Asheville’s downtown history was up

In response to “Looking Out, Not Up” [Letters, April 23] and other recent letters criticizing City Council’s policy on development, I can only make the following observations.

Asheville’s unique geography—on a plateau divided by a wide river valley—destined the city to be the metropolis of Western North Carolina. If you want to stay small, I would suggest Burnsville.

I keep hearing “Charlotte in the mountains” [or] “Atlanta in the mountains”; however, this scenario is unlikely unless Bank of America or Coca-Cola move their corporate headquarters here. In reality, our relatively expensive housing and tough job market are our best defenses against an all-out growth explosion.

In response to concerns over the size of the hotels being planned: In the early 20th century, tourists in Asheville had an amazing choice of downtown accommodations, including two of the largest buildings in the city—the George Vanderbilt and Battery Park hotels. Had these not been, sadly, turned into HUD or assisted-living facilities in our down-and-out days, perhaps we could have avoided building new. Imagine a time when visitors and locals could enjoy what must be an outstanding view from the ballroom of the Battery Park, but sadly it is off-limits except to a vocal few who enjoy those sunsets while fighting to stop parking garages that would actually help the surrounding businesses. Talk about your gated communities. I certainly have nothing against the elderly; I am heading there myself. But you cannot live in one of the biggest buildings in a central business district and not expect change all around you.

As for possible damage to the Basilica due to construction, I should think if it survived the leveling of the adjacent mountain with the old Battery Park, I-240 and the Civic Center, a parking garage should be a cakewalk. If you want to talk preservation, how about restoring the mosaics under the copper domes?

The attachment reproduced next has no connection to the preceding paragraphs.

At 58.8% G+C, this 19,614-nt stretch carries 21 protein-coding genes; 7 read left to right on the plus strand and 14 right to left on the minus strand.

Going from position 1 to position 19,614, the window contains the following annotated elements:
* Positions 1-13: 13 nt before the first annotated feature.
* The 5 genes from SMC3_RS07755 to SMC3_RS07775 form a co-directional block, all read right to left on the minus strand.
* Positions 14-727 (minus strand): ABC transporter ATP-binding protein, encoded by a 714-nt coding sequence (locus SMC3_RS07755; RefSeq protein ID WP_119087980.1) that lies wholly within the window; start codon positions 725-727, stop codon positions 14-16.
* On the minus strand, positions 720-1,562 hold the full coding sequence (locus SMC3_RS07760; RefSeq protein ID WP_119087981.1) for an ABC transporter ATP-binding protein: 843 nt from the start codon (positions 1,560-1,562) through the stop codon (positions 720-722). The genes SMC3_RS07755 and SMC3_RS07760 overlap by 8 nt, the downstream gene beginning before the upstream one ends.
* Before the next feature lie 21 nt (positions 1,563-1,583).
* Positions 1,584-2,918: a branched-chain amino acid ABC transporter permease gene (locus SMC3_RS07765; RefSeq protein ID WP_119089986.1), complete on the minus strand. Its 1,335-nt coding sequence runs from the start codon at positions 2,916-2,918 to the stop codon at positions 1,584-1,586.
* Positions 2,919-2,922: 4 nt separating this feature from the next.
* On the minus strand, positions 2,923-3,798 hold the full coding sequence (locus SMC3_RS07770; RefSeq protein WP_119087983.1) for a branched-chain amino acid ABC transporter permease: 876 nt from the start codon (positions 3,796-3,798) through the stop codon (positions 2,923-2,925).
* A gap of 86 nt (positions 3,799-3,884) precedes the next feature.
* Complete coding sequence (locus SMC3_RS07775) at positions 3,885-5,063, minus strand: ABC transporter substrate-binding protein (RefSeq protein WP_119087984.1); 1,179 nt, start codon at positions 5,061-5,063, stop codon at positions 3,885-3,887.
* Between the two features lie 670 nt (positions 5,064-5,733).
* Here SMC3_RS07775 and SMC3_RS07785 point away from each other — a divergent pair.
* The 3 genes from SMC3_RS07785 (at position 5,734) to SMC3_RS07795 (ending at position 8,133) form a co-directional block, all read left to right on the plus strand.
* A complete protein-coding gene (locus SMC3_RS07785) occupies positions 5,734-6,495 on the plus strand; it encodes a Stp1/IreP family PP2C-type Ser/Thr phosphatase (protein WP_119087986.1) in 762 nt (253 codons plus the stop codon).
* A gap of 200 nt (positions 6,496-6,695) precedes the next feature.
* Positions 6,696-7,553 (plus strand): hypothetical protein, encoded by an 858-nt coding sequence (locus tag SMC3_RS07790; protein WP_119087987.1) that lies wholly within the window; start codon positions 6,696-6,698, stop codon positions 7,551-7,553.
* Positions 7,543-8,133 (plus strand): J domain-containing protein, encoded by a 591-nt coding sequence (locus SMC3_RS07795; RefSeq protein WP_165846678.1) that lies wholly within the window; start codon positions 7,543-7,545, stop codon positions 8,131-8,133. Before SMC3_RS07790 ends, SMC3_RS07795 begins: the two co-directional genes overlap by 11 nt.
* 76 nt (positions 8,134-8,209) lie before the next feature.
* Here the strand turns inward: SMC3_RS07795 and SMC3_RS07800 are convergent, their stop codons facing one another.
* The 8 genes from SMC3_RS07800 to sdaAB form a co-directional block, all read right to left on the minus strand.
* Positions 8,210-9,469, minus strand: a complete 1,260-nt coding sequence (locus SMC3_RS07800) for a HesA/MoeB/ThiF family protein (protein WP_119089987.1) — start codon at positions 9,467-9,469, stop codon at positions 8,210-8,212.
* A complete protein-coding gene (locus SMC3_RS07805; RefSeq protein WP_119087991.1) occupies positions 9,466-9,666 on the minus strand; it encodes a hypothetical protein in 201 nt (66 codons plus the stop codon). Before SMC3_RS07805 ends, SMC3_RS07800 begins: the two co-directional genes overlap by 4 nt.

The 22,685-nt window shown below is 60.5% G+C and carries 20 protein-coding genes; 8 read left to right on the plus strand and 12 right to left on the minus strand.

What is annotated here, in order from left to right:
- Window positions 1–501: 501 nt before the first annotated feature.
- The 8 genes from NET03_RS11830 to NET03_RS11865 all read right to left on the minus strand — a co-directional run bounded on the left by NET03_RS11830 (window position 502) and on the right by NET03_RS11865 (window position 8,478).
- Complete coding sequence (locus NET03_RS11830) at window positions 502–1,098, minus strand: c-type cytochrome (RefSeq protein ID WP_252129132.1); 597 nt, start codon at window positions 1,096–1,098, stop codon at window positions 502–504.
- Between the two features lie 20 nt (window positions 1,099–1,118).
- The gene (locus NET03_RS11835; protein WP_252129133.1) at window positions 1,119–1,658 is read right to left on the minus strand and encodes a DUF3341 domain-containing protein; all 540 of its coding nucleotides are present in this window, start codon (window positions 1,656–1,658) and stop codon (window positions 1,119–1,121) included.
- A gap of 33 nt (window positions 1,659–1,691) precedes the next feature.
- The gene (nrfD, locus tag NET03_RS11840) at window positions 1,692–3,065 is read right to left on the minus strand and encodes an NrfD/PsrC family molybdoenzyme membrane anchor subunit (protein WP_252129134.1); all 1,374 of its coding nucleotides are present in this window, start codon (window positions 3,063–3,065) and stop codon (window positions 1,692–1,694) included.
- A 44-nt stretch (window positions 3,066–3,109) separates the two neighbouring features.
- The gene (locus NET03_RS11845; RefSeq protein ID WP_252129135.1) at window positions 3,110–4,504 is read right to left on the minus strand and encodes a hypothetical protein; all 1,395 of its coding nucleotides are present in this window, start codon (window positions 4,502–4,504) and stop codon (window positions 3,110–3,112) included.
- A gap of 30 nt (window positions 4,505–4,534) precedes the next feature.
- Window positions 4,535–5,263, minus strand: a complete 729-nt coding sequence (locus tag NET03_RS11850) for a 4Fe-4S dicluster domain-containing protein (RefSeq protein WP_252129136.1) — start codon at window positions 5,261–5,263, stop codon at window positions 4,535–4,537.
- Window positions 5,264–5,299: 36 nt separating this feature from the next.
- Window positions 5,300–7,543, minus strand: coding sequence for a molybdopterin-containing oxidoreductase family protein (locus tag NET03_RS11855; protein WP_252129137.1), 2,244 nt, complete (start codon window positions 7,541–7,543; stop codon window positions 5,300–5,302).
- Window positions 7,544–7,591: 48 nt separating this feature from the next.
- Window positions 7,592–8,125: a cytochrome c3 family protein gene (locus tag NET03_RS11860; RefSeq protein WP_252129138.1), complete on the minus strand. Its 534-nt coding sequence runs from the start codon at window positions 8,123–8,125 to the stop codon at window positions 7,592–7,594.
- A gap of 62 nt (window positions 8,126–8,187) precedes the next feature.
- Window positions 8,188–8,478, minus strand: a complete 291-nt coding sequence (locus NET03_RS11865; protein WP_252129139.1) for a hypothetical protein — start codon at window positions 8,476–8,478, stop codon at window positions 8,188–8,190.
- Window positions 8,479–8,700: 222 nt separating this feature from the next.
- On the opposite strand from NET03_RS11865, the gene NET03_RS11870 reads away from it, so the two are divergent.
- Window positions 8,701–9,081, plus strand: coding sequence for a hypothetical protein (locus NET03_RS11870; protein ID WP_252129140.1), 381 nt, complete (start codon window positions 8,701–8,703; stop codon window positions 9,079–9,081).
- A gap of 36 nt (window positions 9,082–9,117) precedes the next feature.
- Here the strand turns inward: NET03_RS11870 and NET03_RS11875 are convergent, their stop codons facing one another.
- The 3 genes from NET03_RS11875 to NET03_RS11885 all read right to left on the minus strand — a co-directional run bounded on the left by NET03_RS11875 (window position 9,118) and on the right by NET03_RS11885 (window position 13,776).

Edwin Grove’s original plan for the Grove Arcade included a tower that would have been squarely in front of his hotel’s western view. His vision included the fact that good architecture can actually enhance views. What Ashevillean does not love Beaucatcher behind the pink-topped tower of City Hall?

Leaving a legacy is not a bad thing—after all, we would not have the Biltmore Estate, the Grove Arcade and City Hall without the legacy-building likes of George Vanderbilt, Edwin Grove and Douglas Ellington. I cheer Tony Fraga and his ambition to recreate the tower of the Grove Arcade into a new Haywood Park Hotel, as well as [cheer the] Grove Park Inn and The Ellington. To have two neo-deco hotels anchoring our skyline will be extremely cool.

As for Mr. Majors’ suggestion of building a two-story structure instead, that horse has been out of the barn since the ‘20s, when most of our beautiful, tall buildings were built. Up is way better than out.

— Steve Woolum

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